You are here

Institutional vs. incarnational witness

Institutional vs. incarnational witness

Dwight Zscheile notes that the American cultural landscape has changed. “The church no longer stands in a privileged position of moral authority within American society.” (Page 29, People of the Way.)

Not only do most of us lament that, including me – but we continue on as if it were not so. That we make assumptions that the rest of the culture knows the Episcopal Church and what we are about. They just have to come and find out.

Dwight invites us to consider another, more ancient strategy: to be less institutional and more incarnational. To go out empowered and enlightened by the Jesus’ incarnational, cross-shaped mission. (Page 27.)

The Episcopal Church retains much of its privilege. And as long we have that privilege, “by all means the Episcopal Church should be leveraged for the common good.” (Page 27.)

We are learning how to do this more authentically. It will take time. We will give it time. We are moving from a benefactor paradigm – which involves doing good works and retaining a superior status, to a relational paradigm – where the face of the living Christ is manifested in everyone. Giving the opportunity for everyone to be changed.


I respect the diocesan efforts to help parishes realize that in the 21st century, people can't "do church" the way they have in decades past. That is reality and I think it is good to make that point.

However, I feel that much of what this translates into is not what I have always felt to be the Episcopalian identity.

For me and I think for most other Episcopalians, the Episcopal Church's identity is the Prayer Book. Aside from the Creeds and some basic doctrines, we have no unifying theology. I appreciate that fact.

It irks me then to see so many churches in our diocese seem to abandon the Prayer Book. That is what makes us Episcopalian. If not, what does?

I think we should be embracing the Prayer Book and the Hymnal 1982. Why do people assume others are "over" those books? Why do we need all these "experimental" liturgies? If we're not going to have Prayer Book liturgies, then why should we even be in the Episcopal Church.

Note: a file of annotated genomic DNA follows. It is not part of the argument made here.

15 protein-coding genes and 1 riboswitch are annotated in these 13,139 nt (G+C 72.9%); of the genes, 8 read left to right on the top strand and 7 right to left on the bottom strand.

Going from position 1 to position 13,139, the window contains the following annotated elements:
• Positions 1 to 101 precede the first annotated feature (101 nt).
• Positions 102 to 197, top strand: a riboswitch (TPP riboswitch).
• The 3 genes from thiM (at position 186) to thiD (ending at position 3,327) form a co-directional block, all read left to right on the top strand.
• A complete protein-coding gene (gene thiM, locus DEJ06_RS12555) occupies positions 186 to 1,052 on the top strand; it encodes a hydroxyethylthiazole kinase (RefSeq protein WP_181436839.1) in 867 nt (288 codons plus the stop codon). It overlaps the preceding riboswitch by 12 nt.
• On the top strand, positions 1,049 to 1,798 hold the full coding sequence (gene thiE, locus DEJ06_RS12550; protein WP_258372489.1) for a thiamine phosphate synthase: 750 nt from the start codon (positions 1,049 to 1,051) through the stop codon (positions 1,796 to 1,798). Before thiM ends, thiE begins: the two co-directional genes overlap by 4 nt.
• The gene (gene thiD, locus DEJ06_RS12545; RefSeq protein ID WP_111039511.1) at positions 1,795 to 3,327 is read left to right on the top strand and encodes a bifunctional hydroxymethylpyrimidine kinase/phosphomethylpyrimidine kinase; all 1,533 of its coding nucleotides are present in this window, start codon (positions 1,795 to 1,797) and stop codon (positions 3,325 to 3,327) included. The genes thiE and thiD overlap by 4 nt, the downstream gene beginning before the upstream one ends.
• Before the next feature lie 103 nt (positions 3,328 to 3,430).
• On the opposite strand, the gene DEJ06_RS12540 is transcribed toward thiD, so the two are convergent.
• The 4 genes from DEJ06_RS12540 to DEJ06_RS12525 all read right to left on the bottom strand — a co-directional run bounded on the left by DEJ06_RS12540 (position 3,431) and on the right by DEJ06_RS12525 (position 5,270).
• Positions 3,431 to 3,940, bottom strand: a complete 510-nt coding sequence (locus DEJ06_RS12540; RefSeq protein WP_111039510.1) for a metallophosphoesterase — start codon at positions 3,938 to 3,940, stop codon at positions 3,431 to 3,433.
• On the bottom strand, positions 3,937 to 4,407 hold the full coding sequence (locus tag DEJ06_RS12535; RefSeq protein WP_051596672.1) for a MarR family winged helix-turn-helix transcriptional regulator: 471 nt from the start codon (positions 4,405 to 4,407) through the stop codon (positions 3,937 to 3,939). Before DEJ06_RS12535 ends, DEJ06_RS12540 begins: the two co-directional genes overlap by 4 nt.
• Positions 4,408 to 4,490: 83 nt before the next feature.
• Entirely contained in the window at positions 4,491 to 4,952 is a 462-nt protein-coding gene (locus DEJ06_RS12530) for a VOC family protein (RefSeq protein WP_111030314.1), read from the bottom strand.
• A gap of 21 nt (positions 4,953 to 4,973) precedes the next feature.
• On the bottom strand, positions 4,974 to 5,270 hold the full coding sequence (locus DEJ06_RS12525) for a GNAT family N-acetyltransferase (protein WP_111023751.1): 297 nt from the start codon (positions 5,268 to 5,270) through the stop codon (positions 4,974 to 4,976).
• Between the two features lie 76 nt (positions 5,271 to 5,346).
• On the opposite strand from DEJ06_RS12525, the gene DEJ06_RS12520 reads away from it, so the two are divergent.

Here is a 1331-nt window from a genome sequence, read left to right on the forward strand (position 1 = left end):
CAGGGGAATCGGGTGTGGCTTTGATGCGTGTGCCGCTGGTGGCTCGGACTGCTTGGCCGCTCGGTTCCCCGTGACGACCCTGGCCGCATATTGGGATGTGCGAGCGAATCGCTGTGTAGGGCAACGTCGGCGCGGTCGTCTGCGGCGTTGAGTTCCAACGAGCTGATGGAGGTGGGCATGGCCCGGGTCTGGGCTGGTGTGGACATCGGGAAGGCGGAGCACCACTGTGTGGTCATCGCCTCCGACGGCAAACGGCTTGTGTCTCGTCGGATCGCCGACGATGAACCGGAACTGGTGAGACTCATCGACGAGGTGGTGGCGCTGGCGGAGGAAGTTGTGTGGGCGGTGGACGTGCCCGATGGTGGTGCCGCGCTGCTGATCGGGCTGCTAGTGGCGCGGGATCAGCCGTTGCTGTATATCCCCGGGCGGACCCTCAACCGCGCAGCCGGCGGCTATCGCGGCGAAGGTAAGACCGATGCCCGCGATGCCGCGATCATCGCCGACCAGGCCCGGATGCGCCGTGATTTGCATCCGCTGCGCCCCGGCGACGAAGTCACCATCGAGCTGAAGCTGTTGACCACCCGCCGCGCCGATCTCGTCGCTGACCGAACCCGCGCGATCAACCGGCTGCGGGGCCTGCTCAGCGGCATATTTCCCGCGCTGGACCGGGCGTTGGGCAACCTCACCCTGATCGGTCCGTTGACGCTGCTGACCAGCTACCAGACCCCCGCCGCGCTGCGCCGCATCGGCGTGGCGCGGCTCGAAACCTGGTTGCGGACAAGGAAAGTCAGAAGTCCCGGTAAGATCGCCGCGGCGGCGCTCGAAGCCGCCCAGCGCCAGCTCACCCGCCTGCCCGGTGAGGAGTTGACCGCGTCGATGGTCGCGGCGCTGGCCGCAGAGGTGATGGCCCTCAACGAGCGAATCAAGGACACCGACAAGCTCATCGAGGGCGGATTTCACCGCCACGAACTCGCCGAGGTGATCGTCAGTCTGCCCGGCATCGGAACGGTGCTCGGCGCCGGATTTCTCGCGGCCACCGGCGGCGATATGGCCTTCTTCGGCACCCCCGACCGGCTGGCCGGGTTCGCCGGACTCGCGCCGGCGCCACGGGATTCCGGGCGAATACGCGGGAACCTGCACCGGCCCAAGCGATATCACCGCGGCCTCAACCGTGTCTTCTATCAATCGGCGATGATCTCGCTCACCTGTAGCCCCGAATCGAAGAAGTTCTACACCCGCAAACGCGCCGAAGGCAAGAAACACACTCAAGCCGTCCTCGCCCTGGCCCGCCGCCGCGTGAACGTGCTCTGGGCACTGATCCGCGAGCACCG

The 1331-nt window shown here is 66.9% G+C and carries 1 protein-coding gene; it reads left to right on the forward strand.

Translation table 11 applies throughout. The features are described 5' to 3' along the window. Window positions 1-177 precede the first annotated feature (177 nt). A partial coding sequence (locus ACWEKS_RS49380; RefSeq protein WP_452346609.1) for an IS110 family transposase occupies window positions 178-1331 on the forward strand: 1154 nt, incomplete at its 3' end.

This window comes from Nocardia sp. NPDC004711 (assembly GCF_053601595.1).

I wish diocesan and national church funds were going towards campus ministries. Just in Newark there are thousands of students and they're not being evangelized in any way. Missed opportunities, I say....

I think there are many young people out there who would crave traditional liturgy and music. I'm 28 and I know many young people who feel the same way.

We should be embracing our traditions. I believe that's what makes us Episcopalian. How about we go back to the basics.

Maybe the answers are right in front of us?

Ok, this might not be the most coherent response. But I think my sentiments are ones that are not voiced very often. So here I go!


Paraphrasing Dr. Peter Drucker: “A [Church] only exists in the perception of [the community it serves.]” Simplified, if your church at any level, isn’t recognized by the community you simply do not exist, at least to that community. Harsh? Yes, but it is the reality that we have to deal with.

We must serve the larger community of which we are a part. We must also realize that the community isn’t a singular entity, it is a spectrum of people with an assortment of talents, issues, concerns, needs, et cetera. Therefore, the Church cannot fully serve the community if it has only a singular focus. The Church has to be a Religious organization but it also serves the social, educational, and real needs of the community. In addition, we can no longer just be there and expect the community to understand us, support us and participate in our activities.

Word-of-mouth is part of the way we interact, but it must go to the human-to-human level. We must tell the world what we are doing and why we are doing it and get the larger community to participate with us. Despite this being the 21st century simply getting Facebook Friends is not enough. Just as your Facebook friend isn’t going to help you move your sofa, the Church’s Facebook friends aren’t going to assist you with your projects or budgets. This means community engagement and involvement and not a little bit of advertising. We cannot: “hide our light under a basket” and expect to have the world show up on our doorstep willing to participate.

Add new comment

Our comment policy requires that you use your real first and last names and provide an email address (your email will not be published). The Communications Office of the Episcopal Diocese of Newark reserves the right not to publish comments that are posted anonymously or that we deem do not foster respectful dialogue.